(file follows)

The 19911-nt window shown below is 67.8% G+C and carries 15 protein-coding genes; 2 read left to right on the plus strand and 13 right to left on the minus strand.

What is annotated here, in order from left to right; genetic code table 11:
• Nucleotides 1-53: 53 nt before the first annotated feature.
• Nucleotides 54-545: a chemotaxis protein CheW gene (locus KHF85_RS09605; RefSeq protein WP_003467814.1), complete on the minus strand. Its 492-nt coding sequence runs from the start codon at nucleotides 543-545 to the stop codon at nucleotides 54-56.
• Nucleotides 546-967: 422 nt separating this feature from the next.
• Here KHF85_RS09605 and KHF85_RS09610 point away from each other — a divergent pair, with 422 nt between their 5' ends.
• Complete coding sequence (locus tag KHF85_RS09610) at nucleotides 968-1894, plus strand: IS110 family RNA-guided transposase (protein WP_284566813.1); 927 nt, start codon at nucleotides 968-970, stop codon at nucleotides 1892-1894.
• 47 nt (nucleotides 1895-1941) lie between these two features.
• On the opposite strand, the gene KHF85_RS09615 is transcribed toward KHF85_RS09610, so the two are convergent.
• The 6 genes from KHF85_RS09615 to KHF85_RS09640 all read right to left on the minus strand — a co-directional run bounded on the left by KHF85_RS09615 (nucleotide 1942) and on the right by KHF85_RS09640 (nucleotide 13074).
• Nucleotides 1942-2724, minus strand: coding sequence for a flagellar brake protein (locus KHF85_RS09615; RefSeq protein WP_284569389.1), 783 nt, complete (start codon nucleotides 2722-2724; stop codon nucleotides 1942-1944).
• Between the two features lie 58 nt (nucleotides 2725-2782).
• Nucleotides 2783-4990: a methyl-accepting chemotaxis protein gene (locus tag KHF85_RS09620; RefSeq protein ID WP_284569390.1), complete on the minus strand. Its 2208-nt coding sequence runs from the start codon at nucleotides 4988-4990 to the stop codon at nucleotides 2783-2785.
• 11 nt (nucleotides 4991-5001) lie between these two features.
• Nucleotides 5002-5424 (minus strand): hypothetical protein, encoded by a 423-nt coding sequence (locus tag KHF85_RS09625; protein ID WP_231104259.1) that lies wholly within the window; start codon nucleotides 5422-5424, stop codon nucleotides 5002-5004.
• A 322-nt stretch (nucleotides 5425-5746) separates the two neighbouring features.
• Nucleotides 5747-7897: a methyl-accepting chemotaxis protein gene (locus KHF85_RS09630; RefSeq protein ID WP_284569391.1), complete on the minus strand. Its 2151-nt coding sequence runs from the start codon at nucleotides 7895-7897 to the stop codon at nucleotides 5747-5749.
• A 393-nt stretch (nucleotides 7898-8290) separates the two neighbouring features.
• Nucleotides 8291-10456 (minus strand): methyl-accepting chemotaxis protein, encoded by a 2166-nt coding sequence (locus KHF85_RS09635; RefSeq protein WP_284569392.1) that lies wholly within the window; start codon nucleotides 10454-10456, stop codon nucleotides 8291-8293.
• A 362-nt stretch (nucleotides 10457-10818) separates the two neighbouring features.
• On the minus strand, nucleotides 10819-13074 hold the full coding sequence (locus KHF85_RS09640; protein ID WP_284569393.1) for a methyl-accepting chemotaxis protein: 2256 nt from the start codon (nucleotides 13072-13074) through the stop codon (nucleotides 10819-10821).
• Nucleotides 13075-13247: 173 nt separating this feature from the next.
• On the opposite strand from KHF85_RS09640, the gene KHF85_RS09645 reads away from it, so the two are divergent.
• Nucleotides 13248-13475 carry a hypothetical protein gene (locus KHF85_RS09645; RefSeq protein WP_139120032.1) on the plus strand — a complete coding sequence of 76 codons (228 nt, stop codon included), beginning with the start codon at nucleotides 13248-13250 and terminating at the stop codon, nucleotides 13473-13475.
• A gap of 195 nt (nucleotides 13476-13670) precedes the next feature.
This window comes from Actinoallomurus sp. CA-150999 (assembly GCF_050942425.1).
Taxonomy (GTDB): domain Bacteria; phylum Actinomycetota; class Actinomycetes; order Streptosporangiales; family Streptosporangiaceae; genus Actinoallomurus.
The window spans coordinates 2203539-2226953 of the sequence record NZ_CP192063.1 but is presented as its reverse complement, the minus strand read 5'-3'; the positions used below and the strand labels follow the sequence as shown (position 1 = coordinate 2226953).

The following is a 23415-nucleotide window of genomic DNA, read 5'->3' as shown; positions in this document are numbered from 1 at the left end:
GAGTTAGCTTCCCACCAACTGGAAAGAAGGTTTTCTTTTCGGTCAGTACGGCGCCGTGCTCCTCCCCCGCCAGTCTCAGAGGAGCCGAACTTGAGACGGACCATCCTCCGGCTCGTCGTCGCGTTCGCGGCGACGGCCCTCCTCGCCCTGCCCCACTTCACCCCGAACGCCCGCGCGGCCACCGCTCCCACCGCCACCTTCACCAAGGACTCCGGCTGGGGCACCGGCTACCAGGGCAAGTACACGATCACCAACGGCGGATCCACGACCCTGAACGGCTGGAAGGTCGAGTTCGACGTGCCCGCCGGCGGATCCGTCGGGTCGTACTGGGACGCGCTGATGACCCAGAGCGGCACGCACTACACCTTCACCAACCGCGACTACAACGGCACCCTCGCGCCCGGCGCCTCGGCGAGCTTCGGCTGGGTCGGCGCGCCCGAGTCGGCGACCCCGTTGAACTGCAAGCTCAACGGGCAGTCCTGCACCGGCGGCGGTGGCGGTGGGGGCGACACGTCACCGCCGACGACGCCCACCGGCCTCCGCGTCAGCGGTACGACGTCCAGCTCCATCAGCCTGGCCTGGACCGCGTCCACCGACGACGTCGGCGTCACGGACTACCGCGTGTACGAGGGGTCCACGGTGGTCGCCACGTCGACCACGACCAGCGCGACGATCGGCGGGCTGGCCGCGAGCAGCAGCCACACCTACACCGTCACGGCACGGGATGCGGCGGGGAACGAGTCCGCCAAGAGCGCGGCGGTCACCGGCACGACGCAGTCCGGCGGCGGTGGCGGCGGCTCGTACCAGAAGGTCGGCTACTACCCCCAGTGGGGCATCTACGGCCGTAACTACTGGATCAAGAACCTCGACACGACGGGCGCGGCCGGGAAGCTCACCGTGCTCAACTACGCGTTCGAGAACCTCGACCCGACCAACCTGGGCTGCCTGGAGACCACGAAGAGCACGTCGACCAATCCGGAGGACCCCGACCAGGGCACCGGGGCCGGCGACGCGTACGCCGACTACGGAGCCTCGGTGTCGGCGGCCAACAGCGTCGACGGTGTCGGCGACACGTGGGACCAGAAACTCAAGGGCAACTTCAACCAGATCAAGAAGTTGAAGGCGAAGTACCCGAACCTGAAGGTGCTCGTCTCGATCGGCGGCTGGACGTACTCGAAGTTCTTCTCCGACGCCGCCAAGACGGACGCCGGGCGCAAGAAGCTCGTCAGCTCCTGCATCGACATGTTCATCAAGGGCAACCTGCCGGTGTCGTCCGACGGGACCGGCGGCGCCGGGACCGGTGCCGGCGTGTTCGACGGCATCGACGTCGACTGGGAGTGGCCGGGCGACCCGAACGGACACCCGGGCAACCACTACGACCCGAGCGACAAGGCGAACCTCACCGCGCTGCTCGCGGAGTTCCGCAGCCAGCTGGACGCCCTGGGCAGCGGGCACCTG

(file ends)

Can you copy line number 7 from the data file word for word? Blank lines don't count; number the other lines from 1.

• Complete coding sequence (locus tag KHF85_RS09610) at nucleotides 968-1894, plus strand: IS110 family RNA-guided transposase (protein WP_284566813.1); 927 nt, start codon at nucleotides 968-970, stop codon at nucleotides 1892-1894.